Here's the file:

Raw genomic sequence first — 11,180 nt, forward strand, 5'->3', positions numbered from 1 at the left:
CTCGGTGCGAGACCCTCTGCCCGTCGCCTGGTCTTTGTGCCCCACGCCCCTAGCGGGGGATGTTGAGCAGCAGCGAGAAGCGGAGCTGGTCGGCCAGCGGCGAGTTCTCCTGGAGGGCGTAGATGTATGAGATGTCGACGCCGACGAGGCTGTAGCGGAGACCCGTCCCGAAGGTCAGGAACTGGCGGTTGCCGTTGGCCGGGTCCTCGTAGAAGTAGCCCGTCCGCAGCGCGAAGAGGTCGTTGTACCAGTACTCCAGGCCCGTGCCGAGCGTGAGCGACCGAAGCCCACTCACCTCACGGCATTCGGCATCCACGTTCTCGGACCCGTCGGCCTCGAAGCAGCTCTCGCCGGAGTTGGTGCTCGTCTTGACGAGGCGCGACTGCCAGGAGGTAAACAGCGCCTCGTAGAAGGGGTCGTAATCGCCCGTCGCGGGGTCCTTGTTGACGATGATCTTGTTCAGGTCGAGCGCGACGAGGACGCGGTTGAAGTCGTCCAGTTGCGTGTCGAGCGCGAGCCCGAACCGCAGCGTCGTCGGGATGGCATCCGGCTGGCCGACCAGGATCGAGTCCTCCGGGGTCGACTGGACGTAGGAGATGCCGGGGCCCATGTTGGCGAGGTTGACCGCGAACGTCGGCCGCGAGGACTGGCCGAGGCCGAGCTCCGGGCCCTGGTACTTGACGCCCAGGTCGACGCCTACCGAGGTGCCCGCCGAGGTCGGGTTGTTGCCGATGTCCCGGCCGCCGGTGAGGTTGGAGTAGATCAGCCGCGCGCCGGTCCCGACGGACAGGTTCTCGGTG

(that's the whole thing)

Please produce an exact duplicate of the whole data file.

Raw genomic sequence first — 11,180 nt, forward strand, 5'->3', positions numbered from 1 at the left:
CTCGGTGCGAGACCCTCTGCCCGTCGCCTGGTCTTTGTGCCCCACGCCCCTAGCGGGGGATGTTGAGCAGCAGCGAGAAGCGGAGCTGGTCGGCCAGCGGCGAGTTCTCCTGGAGGGCGTAGATGTATGAGATGTCGACGCCGACGAGGCTGTAGCGGAGACCCGTCCCGAAGGTCAGGAACTGGCGGTTGCCGTTGGCCGGGTCCTCGTAGAAGTAGCCCGTCCGCAGCGCGAAGAGGTCGTTGTACCAGTACTCCAGGCCCGTGCCGAGCGTGAGCGACCGAAGCCCACTCACCTCACGGCATTCGGCATCCACGTTCTCGGACCCGTCGGCCTCGAAGCAGCTCTCGCCGGAGTTGGTGCTCGTCTTGACGAGGCGCGACTGCCAGGAGGTAAACAGCGCCTCGTAGAAGGGGTCGTAATCGCCCGTCGCGGGGTCCTTGTTGACGATGATCTTGTTCAGGTCGAGCGCGACGAGGACGCGGTTGAAGTCGTCCAGTTGCGTGTCGAGCGCGAGCCCGAACCGCAGCGTCGTCGGGATGGCATCCGGCTGGCCGACCAGGATCGAGTCCTCCGGGGTCGACTGGACGTAGGAGATGCCGGGGCCCATGTTGGCGAGGTTGACCGCGAACGTCGGCCGCGAGGACTGGCCGAGGCCGAGCTCCGGGCCCTGGTACTTGACGCCCAGGTCGACGCCTACCGAGGTGCCCGCCGAGGTCGGGTTGTTGCCGATGTCCCGGCCGCCGGTGAGGTTGGAGTAGATCAGCCGCGCGCCGGTCCCGACGGACAGGTTCTCGGTG